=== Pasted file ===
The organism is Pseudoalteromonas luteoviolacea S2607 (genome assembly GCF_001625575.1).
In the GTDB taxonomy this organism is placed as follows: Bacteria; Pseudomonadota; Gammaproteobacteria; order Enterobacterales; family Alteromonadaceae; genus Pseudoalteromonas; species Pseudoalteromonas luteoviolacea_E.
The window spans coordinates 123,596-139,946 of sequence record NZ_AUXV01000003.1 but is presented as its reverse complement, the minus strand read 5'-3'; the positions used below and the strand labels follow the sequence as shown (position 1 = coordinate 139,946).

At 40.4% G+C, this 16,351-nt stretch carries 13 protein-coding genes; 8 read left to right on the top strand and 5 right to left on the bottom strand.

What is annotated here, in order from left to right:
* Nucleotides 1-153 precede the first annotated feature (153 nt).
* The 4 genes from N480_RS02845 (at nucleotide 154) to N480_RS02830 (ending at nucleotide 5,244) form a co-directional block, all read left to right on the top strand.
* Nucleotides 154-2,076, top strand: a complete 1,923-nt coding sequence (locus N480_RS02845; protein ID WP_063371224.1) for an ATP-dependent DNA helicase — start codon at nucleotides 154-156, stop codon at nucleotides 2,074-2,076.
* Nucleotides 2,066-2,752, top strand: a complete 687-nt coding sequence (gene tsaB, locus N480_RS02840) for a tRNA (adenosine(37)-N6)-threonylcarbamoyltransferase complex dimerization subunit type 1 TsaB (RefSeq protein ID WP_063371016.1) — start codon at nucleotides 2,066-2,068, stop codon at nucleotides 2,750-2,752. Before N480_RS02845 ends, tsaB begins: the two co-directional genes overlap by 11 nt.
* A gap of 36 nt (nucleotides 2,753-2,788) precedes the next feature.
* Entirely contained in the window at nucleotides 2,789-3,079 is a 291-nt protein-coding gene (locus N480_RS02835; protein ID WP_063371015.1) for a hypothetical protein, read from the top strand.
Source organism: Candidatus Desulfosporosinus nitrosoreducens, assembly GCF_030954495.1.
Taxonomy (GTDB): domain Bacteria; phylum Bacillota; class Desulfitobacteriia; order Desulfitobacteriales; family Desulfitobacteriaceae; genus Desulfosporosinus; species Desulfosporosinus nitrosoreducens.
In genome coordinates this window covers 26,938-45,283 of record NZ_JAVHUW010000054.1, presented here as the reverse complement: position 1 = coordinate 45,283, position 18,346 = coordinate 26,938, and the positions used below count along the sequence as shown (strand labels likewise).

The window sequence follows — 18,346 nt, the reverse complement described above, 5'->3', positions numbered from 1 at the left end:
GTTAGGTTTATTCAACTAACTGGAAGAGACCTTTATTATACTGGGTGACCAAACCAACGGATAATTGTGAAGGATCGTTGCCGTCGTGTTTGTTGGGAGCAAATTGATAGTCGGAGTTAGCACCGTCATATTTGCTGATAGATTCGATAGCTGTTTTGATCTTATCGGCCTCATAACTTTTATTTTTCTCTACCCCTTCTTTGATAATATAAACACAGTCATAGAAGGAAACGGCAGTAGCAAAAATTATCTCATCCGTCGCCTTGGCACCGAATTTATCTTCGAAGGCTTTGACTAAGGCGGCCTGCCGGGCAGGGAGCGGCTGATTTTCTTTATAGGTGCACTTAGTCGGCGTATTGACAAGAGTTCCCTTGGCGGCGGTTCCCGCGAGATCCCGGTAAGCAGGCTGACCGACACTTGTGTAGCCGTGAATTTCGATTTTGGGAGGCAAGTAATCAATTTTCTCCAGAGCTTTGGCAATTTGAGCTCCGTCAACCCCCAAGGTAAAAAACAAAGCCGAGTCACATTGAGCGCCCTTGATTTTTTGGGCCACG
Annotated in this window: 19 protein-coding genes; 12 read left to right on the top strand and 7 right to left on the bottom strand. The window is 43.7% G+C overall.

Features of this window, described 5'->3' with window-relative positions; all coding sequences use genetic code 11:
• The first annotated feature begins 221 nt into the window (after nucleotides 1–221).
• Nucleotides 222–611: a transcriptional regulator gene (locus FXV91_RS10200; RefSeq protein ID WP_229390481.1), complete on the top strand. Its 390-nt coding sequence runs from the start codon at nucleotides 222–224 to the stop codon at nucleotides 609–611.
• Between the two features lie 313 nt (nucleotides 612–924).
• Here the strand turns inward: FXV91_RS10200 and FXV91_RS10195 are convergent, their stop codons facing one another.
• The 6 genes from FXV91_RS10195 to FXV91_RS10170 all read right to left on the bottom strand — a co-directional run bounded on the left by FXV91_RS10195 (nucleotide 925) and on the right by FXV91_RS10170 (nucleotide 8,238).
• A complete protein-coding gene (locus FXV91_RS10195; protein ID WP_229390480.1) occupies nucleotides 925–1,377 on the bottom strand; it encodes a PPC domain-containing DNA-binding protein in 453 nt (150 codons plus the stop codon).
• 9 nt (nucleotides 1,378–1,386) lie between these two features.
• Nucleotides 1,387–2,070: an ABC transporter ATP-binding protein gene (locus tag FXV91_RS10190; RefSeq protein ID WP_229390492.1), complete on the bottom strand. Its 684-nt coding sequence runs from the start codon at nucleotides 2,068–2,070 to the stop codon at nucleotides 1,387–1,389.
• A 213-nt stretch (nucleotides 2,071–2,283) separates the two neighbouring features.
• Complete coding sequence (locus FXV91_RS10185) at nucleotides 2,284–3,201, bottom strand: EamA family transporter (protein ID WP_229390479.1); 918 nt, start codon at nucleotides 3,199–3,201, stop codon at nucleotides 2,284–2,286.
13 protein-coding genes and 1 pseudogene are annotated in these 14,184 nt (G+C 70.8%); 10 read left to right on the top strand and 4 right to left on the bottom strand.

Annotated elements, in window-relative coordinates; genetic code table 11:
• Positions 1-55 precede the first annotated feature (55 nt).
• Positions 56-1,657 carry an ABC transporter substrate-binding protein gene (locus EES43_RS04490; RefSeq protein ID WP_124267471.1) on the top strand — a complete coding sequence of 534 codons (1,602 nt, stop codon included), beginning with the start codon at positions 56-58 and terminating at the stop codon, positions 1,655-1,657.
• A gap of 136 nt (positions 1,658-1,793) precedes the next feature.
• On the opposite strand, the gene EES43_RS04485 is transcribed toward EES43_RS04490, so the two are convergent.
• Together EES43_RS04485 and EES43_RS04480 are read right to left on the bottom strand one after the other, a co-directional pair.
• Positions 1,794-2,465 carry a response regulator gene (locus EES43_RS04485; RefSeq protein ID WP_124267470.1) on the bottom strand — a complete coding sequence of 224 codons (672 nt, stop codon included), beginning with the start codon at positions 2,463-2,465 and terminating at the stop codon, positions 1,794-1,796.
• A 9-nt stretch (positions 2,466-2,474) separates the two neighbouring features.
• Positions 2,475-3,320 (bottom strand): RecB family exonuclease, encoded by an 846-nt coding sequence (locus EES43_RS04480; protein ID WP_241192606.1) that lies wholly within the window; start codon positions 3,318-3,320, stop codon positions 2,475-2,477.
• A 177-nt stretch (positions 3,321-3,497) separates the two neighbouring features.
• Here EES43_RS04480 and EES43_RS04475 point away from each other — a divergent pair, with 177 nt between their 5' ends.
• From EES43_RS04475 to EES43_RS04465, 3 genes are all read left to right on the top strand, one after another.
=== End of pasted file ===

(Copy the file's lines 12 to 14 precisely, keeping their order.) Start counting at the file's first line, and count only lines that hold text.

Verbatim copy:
Source organism: Candidatus Desulfosporosinus nitrosoreducens, assembly GCF_030954495.1.
Taxonomy (GTDB): domain Bacteria; phylum Bacillota; class Desulfitobacteriia; order Desulfitobacteriales; family Desulfitobacteriaceae; genus Desulfosporosinus; species Desulfosporosinus nitrosoreducens.
In genome coordinates this window covers 26,938-45,283 of record NZ_JAVHUW010000054.1, presented here as the reverse complement: position 1 = coordinate 45,283, position 18,346 = coordinate 26,938, and the positions used below count along the sequence as shown (strand labels likewise).